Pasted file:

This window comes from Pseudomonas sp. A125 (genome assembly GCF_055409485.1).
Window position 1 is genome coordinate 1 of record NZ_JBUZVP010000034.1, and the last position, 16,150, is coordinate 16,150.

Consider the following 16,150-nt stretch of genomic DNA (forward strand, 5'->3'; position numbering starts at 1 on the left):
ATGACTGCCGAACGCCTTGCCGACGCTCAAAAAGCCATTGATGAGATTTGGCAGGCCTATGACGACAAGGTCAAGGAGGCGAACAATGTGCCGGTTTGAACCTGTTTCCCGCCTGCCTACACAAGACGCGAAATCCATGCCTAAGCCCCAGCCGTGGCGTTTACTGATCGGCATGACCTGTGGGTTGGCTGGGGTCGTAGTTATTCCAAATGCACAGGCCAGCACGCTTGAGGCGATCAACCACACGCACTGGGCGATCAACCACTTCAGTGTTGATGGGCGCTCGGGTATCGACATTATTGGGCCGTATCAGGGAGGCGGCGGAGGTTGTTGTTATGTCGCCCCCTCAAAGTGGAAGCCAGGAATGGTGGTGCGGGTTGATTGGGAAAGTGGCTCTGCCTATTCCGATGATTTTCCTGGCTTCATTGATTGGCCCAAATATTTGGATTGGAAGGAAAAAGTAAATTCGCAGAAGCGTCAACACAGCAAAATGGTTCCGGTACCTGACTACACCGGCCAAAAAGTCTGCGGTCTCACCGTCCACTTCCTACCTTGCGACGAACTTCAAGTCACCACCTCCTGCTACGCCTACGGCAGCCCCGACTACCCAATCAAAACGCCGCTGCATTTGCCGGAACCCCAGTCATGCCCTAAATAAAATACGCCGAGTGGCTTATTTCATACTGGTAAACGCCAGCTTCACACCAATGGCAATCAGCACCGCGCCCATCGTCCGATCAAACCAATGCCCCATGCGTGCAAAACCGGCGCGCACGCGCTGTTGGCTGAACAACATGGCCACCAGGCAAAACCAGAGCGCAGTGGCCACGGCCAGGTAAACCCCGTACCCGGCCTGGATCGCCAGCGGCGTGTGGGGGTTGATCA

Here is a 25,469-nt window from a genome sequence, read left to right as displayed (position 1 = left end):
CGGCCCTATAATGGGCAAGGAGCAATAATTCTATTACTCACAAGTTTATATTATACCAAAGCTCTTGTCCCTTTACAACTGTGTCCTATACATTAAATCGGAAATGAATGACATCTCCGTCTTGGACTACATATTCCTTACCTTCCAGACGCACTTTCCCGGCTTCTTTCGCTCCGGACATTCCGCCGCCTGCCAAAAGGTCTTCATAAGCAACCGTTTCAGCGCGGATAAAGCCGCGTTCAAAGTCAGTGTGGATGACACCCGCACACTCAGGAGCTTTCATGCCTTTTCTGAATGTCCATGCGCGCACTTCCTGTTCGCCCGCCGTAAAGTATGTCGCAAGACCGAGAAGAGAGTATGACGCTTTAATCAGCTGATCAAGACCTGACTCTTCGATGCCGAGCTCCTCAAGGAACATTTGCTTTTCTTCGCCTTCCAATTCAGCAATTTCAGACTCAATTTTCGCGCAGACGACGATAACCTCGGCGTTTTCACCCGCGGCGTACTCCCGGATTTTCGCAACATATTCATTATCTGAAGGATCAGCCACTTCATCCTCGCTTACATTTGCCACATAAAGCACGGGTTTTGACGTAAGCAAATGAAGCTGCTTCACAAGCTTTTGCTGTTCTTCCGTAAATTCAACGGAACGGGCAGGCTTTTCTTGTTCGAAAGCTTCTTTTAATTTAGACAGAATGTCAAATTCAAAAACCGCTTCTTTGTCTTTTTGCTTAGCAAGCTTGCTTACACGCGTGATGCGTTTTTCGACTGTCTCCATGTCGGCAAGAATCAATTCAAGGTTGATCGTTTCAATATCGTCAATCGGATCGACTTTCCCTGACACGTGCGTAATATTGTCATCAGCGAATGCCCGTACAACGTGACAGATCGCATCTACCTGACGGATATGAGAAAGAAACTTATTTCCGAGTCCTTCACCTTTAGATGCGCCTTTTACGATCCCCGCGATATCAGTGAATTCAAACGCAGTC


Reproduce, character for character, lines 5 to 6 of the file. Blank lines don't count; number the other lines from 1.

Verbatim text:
Here is a 25,469-nt window from a genome sequence, read left to right as displayed (position 1 = left end):
CGGCCCTATAATGGGCAAGGAGCAATAATTCTATTACTCACAAGTTTATATTATACCAAAGCTCTTGTCCCTTTACAACTGTGTCCTATACATTAAATCGGAAATGAATGACATCTCCGTCTTGGACTACATATTCCTTACCTTCCAGACGCACTTTCCCGGCTTCTTTCGCTCCGGACATTCCGCCGCCTGCCAAAAGGTCTTCATAAGCAACCGTTTCAGCGCGGATAAAGCCGCGTTCAAAGTCAGTGTGGATGACACCCGCACACTCAGGAGCTTTCATGCCTTTTCTGAATGTCCATGCGCGCACTTCCTGTTCGCCCGCCGTAAAGTATGTCGCAAGACCGAGAAGAGAGTATGACGCTTTAATCAGCTGATCAAGACCTGACTCTTCGATGCCGAGCTCCTCAAGGAACATTTGCTTTTCTTCGCCTTCCAATTCAGCAATTTCAGACTCAATTTTCGCGCAGACGACGATAACCTCGGCGTTTTCACCCGCGGCGTACTCCCGGATTTTCGCAACATATTCATTATCTGAAGGATCAGCCACTTCATCCTCGCTTACATTTGCCACATAAAGCACGGGTTTTGACGTAAGCAAATGAAGCTGCTTCACAAGCTTTTGCTGTTCTTCCGTAAATTCAACGGAACGGGCAGGCTTTTCTTGTTCGAAAGCTTCTTTTAATTTAGACAGAATGTCAAATTCAAAAACCGCTTCTTTGTCTTTTTGCTTAGCAAGCTTGCTTACACGCGTGATGCGTTTTTCGACTGTCTCCATGTCGGCAAGAATCAATTCAAGGTTGATCGTTTCAATATCGTCAATCGGATCGACTTTCCCTGACACGTGCGTAATATTGTCATCAGCGAATGCCCGTACAACGTGACAGATCGCATCTACCTGACGGATATGAGAAAGAAACTTATTTCCGAGTCCTTCACCTTTAGATGCGCCTTTTACGATCCCCGCGATATCAGTGAATTCAAACGCAGTC